Anatomical Differences For Female Athletes

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Don’t Tear it Female athletes on average are 3.5 times riskier for non-contact Anterior Cruciate Ligament injuries compared to males (Ireland). The Anterior Cruciate Ligament (ACL) in the knee is likely to tear if a person lands wrong on it, which can be heard or felt by a pop or snap. The Anterior Cruciate Ligament is one of four ligaments that attach the femur, tibia and fibula. There are many sports that an ACL tear is more likely to occur in, such as, basketball, soccer and skiing. People need to become more aware of the prevention needed so that multiple females are not injured every year. Outside factors may be a problem but if muscles are in proper shape and strength it should not be a problem. Due to females’ physiological differences, …show more content…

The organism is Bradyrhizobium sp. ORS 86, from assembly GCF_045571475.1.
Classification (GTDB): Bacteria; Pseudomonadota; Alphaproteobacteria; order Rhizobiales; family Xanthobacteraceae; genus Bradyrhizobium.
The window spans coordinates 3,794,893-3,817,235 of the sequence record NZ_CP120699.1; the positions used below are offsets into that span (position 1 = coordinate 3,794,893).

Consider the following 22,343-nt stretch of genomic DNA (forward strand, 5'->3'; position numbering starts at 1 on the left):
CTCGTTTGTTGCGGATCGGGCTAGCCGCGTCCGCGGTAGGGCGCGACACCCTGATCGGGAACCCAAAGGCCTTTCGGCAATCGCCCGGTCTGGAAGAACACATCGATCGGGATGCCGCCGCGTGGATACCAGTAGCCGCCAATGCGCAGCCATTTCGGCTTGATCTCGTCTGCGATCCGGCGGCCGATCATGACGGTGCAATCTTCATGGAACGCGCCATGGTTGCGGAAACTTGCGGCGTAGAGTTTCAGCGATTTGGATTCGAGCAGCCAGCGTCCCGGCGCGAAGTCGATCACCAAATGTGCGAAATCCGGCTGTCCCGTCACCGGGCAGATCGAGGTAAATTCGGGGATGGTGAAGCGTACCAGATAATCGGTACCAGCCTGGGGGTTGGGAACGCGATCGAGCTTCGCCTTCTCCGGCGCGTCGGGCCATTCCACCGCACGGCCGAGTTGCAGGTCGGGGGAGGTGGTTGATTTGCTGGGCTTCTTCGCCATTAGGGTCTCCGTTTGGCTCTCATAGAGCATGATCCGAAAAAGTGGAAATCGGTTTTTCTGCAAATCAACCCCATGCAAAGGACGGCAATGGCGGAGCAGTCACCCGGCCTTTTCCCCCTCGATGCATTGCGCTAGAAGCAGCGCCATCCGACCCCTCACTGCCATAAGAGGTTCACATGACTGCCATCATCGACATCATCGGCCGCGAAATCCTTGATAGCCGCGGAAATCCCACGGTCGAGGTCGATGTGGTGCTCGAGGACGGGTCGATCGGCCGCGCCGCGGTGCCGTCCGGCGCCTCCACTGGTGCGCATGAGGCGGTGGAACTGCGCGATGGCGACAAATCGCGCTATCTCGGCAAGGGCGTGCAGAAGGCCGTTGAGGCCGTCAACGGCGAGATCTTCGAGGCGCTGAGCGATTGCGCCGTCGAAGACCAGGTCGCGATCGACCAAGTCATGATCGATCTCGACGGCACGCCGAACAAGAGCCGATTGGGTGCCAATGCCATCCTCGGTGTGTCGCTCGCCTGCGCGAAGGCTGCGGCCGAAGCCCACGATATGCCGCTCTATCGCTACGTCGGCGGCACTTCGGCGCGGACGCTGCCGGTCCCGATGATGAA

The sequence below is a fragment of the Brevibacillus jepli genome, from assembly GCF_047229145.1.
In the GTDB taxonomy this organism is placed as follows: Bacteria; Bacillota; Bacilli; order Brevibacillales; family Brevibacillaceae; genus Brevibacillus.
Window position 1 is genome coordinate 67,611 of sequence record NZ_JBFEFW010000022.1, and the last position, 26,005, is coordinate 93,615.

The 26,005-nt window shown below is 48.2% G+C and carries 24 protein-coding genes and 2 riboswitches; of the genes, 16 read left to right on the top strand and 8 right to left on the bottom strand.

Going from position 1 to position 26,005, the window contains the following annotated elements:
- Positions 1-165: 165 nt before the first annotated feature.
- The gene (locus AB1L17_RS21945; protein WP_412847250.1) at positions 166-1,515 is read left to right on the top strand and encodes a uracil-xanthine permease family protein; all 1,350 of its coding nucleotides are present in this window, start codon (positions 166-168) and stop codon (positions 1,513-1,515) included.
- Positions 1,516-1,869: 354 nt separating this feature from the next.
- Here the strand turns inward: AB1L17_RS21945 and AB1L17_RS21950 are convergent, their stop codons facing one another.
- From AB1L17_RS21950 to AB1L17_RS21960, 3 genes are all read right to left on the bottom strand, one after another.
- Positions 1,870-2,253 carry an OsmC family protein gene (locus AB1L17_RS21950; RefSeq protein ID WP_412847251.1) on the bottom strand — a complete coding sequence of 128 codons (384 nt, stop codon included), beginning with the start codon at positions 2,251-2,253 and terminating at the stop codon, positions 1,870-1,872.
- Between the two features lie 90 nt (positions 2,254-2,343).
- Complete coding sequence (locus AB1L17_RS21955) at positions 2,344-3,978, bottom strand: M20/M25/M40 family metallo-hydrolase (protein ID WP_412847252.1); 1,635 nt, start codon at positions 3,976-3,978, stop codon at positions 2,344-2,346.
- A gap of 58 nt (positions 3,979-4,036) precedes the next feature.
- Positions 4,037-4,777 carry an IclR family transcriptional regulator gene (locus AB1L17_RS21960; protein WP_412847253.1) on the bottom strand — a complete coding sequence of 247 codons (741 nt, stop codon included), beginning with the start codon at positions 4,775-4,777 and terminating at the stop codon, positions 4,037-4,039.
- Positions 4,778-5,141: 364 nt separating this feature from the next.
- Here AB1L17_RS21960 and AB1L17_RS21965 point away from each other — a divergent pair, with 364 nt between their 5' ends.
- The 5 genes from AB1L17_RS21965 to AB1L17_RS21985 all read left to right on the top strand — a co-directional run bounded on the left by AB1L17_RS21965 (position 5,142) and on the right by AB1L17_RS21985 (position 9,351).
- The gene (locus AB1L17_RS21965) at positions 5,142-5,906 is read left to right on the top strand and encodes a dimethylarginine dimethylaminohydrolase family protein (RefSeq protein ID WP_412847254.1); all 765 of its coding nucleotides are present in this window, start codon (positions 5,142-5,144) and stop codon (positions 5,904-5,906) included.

Female athletes have hormonal influences, biomechanical factors, neuromuscular factors, and anatomic differences that affect how more they get injured. Women’s anatomical differences to consider are they can be more knock-kneed, their femoral notch size, ACL dimensions, the Q-angle, and the degree of knee laxity they have. Coaches always have different techniques when conditioning their athletes which can be an outside factor. Athletes will always have different skill level which coaches need to take into consideration when pushing their athletes (Voskanian). Ireland agreed that “Women are not taught to land with their hips over their knees and land on both feet in a coordinated way” (Sullivan). Adolescents suffer from a disproportionate number of ACL injuries when they hit puberty. Females will have to find a way to prevent the injuries they are prone to the …show more content…
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